Dictionary words vs Random Gibberish

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Re: Dictionary words vs Random Gibberish

Postby Lars » Sun Jun 29, 2014 4:42 pm

evilthought2 Wrote:If 1 are randomly chosen words, then there is no difference as both are impossible to brute force (not now not 50 years from now). Of course "2" is "stronger" but that is meaningless as 1 is impossible to crack anyway.

Really stop scaring and BS people with nonsense

In theory they are NOT the same, but in all practicality they are, like you say, impossible to crack (unless you have trillions and trillions of years to waste).

I'm not scaring anyone, but pointing out a very important fact: When using a password manager like LastPass, why would you not go for the ultimate in security? Anything else would be foolish.
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Re: Dictionary words vs Random Gibberish

Postby evilthought2 » Sun Jun 29, 2014 4:53 pm

Passwords are stolen/cracked by these methods

(1) Malware/Keyloggers
(3) Trying a database of known passwords
(4) Tring a database famous quotes
(5) Making a clever guess .. I saw this when someone got hacked when he used a bitcoin address (with transactions history) as "password" for another crypto
(3) Making a prediction by knowing something about the individual (name, birthday, friends and family name).

Brute forcing a totally random password is not how passwords are cracked.

Here is a 12 char totally random password:

pPGct3tdSucb

If anyone breaks it, they would hold a world record as the strongest ever brute force was against 64-bits (which would be weaker than that 12 char password).

The advantage to random words as password (even 4 words) is that they are easy to remember. Just some care should be taken that words are random and can't be guessed by knowing something about your personality (and it should NOT be a famous quote, like "One giant leap for mankind" I recently saw someone got hacked as they used Neil Armstrong quote as a passphrase
.
Last edited by evilthought2 on Sun Jun 29, 2014 4:57 pm, edited 1 time in total.
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Re: Dictionary words vs Random Gibberish

Postby Lars » Sun Jun 29, 2014 4:56 pm

evilthought2 Wrote:The advantage to words password (even 4 words) is that they are easy to remember. Just some care should be taken that words were random and can't be guessed by knowing something about your personality (and it should be a famous quote, like "One giant leap for mankind"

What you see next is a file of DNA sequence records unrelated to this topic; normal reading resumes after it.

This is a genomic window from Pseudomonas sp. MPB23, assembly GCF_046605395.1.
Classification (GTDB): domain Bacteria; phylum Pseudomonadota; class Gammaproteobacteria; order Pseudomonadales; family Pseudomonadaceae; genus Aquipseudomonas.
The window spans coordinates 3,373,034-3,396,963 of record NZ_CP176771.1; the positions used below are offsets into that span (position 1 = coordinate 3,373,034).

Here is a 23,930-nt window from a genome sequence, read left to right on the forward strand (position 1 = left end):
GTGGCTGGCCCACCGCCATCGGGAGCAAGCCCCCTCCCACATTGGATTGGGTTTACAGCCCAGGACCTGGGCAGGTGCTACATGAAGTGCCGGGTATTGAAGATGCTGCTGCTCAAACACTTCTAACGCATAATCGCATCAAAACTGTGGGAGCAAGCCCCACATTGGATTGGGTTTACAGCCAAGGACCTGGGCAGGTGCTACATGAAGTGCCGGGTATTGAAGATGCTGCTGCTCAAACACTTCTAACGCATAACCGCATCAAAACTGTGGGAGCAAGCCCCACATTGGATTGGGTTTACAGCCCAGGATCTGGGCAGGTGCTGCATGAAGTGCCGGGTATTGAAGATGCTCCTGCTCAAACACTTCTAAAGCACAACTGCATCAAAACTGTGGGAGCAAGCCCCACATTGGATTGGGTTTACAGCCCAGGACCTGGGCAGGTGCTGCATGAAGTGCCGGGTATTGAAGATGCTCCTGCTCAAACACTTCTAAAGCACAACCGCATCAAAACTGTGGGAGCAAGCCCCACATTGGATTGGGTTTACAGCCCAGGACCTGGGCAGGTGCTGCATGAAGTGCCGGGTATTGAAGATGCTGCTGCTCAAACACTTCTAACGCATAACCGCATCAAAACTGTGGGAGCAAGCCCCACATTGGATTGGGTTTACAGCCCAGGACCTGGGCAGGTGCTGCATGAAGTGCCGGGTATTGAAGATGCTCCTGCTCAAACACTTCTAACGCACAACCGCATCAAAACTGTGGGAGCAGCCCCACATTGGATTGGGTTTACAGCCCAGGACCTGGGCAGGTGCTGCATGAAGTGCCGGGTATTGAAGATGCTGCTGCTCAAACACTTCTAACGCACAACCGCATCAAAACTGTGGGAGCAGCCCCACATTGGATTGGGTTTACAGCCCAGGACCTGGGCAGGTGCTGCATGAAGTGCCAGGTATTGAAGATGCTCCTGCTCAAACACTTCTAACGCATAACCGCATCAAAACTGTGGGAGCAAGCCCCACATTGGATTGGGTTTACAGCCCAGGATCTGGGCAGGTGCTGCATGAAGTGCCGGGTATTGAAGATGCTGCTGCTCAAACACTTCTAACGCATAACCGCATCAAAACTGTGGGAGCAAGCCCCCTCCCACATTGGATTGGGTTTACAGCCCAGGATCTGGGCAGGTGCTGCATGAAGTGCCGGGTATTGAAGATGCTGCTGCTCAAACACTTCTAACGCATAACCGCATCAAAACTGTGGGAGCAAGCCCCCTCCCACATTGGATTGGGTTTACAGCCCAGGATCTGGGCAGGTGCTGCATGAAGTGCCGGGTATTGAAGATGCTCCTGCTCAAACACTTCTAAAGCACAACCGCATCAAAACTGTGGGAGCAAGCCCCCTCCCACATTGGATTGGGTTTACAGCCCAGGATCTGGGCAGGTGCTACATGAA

One selling point of LastPass is, that you don't have to remember but 1 password.
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Re: Dictionary words vs Random Gibberish

Postby evilthought2 » Sun Jun 29, 2014 5:01 pm

Lars Wrote:
evilthought2 Wrote:The advantage to words password (even 4 words) is that they are easy to remember. Just some care should be taken that words were random and can't be guessed by knowing something about your personality (and it should be a famous quote, like "One giant leap for mankind"

One selling point of LastPass is, that you don't have to remember but 1 password.


Not everyone uses password managers, we are talking about general users, passwords, and brute force

Passwords are not usually bruteforced. They are "cracked" by using password database, trying famous quotes, knowing something about human behavior (zxczxczxc as a password as it;s keyboard pattern)

As soon as you involve any kind of randomness to the password (like randomly picked words) -- thats pretty much the end of "brute force". The hacker will move on to next target or try to get you install malware
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Re: Dictionary words vs Random Gibberish

Postby Lars » Sun Jun 29, 2014 5:04 pm

evilthought2 Wrote:Not everyone uses password managers, we are talking about general users, passwords, and brute force

I think a better solution would be, to have people start using Password Managers.
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Re: Dictionary words vs Random Gibberish

Postby evilthought2 » Sun Jun 29, 2014 5:37 pm

Lars Wrote:
evilthought2 Wrote:Not everyone uses password managers, we are talking about general users, passwords, and brute force